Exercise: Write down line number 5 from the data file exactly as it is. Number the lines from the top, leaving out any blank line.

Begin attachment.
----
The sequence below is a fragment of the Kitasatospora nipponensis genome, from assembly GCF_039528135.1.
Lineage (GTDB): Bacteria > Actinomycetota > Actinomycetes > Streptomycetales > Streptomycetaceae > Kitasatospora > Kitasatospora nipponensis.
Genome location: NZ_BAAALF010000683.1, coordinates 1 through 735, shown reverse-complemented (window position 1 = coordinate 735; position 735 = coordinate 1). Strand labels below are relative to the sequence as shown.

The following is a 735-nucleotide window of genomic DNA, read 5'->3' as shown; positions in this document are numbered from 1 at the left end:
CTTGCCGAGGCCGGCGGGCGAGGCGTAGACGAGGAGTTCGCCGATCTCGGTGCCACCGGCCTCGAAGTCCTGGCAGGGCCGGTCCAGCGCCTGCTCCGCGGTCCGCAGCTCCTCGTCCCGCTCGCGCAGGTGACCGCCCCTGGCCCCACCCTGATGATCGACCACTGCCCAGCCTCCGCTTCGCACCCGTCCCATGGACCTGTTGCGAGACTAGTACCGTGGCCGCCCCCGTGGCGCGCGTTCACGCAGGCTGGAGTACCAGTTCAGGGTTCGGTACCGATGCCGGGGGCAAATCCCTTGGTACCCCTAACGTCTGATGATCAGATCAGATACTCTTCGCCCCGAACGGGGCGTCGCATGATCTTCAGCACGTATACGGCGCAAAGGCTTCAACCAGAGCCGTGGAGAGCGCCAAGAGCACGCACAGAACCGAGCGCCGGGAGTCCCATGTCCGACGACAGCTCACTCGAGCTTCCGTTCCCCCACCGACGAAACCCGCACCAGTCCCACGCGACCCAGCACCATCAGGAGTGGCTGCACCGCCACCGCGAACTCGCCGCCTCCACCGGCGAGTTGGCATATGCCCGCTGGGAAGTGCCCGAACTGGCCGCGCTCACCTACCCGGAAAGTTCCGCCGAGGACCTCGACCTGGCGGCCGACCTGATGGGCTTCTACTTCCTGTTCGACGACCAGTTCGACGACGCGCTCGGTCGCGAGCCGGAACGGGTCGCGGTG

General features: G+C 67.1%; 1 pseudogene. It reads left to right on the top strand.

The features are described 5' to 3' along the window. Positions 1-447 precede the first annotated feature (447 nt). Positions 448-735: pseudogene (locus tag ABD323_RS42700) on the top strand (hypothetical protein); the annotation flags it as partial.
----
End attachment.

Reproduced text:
CTTGCCGAGGCCGGCGGGCGAGGCGTAGACGAGGAGTTCGCCGATCTCGGTGCCACCGGCCTCGAAGTCCTGGCAGGGCCGGTCCAGCGCCTGCTCCGCGGTCCGCAGCTCCTCGTCCCGCTCGCGCAGGTGACCGCCCCTGGCCCCACCCTGATGATCGACCACTGCCCAGCCTCCGCTTCGCACCCGTCCCATGGACCTGTTGCGAGACTAGTACCGTGGCCGCCCCCGTGGCGCGCGTTCACGCAGGCTGGAGTACCAGTTCAGGGTTCGGTACCGATGCCGGGGGCAAATCCCTTGGTACCCCTAACGTCTGATGATCAGATCAGATACTCTTCGCCCCGAACGGGGCGTCGCATGATCTTCAGCACGTATACGGCGCAAAGGCTTCAACCAGAGCCGTGGAGAGCGCCAAGAGCACGCACAGAACCGAGCGCCGGGAGTCCCATGTCCGACGACAGCTCACTCGAGCTTCCGTTCCCCCACCGACGAAACCCGCACCAGTCCCACGCGACCCAGCACCATCAGGAGTGGCTGCACCGCCACCGCGAACTCGCCGCCTCCACCGGCGAGTTGGCATATGCCCGCTGGGAAGTGCCCGAACTGGCCGCGCTCACCTACCCGGAAAGTTCCGCCGAGGACCTCGACCTGGCGGCCGACCTGATGGGCTTCTACTTCCTGTTCGACGACCAGTTCGACGACGCGCTCGGTCGCGAGCCGGAACGGGTCGCGGTG